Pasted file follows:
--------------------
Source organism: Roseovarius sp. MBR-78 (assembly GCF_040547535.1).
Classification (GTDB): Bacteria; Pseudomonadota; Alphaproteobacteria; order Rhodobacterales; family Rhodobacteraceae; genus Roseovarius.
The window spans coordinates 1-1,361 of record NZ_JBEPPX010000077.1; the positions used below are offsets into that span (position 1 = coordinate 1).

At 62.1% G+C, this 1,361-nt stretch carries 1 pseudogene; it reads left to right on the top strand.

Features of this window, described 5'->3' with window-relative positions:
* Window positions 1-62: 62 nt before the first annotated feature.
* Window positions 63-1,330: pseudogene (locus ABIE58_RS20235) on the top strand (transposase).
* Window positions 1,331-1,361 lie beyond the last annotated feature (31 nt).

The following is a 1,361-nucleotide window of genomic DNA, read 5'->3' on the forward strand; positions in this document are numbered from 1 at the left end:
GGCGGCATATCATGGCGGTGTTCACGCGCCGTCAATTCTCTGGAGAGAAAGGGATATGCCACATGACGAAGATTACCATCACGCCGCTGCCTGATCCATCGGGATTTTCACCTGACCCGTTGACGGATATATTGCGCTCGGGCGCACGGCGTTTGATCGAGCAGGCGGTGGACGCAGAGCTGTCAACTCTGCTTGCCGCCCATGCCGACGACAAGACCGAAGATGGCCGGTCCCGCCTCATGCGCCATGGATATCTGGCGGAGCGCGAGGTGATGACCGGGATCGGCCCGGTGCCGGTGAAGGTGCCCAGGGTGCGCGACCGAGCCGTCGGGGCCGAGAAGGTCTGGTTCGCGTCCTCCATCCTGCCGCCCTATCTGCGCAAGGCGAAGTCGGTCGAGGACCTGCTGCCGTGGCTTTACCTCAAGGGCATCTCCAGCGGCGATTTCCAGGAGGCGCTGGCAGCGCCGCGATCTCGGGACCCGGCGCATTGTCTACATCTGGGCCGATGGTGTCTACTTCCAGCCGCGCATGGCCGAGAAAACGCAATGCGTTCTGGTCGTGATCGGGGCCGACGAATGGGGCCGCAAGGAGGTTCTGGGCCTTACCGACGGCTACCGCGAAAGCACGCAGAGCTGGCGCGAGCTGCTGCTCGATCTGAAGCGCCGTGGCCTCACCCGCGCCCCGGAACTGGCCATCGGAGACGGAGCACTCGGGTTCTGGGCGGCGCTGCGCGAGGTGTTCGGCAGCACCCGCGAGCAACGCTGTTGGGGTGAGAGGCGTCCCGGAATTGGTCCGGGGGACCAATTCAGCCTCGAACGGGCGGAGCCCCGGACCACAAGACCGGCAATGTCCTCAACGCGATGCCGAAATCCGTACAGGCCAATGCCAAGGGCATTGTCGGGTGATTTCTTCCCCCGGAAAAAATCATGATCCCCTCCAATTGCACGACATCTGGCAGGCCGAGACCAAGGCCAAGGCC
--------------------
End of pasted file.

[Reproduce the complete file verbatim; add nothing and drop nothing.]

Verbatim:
Source organism: Roseovarius sp. MBR-78 (assembly GCF_040547535.1).
Classification (GTDB): Bacteria; Pseudomonadota; Alphaproteobacteria; order Rhodobacterales; family Rhodobacteraceae; genus Roseovarius.
The window spans coordinates 1-1,361 of record NZ_JBEPPX010000077.1; the positions used below are offsets into that span (position 1 = coordinate 1).

At 62.1% G+C, this 1,361-nt stretch carries 1 pseudogene; it reads left to right on the top strand.

Features of this window, described 5'->3' with window-relative positions:
* Window positions 1-62: 62 nt before the first annotated feature.
* Window positions 63-1,330: pseudogene (locus ABIE58_RS20235) on the top strand (transposase).
* Window positions 1,331-1,361 lie beyond the last annotated feature (31 nt).

The following is a 1,361-nucleotide window of genomic DNA, read 5'->3' on the forward strand; positions in this document are numbered from 1 at the left end:
GGCGGCATATCATGGCGGTGTTCACGCGCCGTCAATTCTCTGGAGAGAAAGGGATATGCCACATGACGAAGATTACCATCACGCCGCTGCCTGATCCATCGGGATTTTCACCTGACCCGTTGACGGATATATTGCGCTCGGGCGCACGGCGTTTGATCGAGCAGGCGGTGGACGCAGAGCTGTCAACTCTGCTTGCCGCCCATGCCGACGACAAGACCGAAGATGGCCGGTCCCGCCTCATGCGCCATGGATATCTGGCGGAGCGCGAGGTGATGACCGGGATCGGCCCGGTGCCGGTGAAGGTGCCCAGGGTGCGCGACCGAGCCGTCGGGGCCGAGAAGGTCTGGTTCGCGTCCTCCATCCTGCCGCCCTATCTGCGCAAGGCGAAGTCGGTCGAGGACCTGCTGCCGTGGCTTTACCTCAAGGGCATCTCCAGCGGCGATTTCCAGGAGGCGCTGGCAGCGCCGCGATCTCGGGACCCGGCGCATTGTCTACATCTGGGCCGATGGTGTCTACTTCCAGCCGCGCATGGCCGAGAAAACGCAATGCGTTCTGGTCGTGATCGGGGCCGACGAATGGGGCCGCAAGGAGGTTCTGGGCCTTACCGACGGCTACCGCGAAAGCACGCAGAGCTGGCGCGAGCTGCTGCTCGATCTGAAGCGCCGTGGCCTCACCCGCGCCCCGGAACTGGCCATCGGAGACGGAGCACTCGGGTTCTGGGCGGCGCTGCGCGAGGTGTTCGGCAGCACCCGCGAGCAACGCTGTTGGGGTGAGAGGCGTCCCGGAATTGGTCCGGGGGACCAATTCAGCCTCGAACGGGCGGAGCCCCGGACCACAAGACCGGCAATGTCCTCAACGCGATGCCGAAATCCGTACAGGCCAATGCCAAGGGCATTGTCGGGTGATTTCTTCCCCCGGAAAAAATCATGATCCCCTCCAATTGCACGACATCTGGCAGGCCGAGACCAAGGCCAAGGCC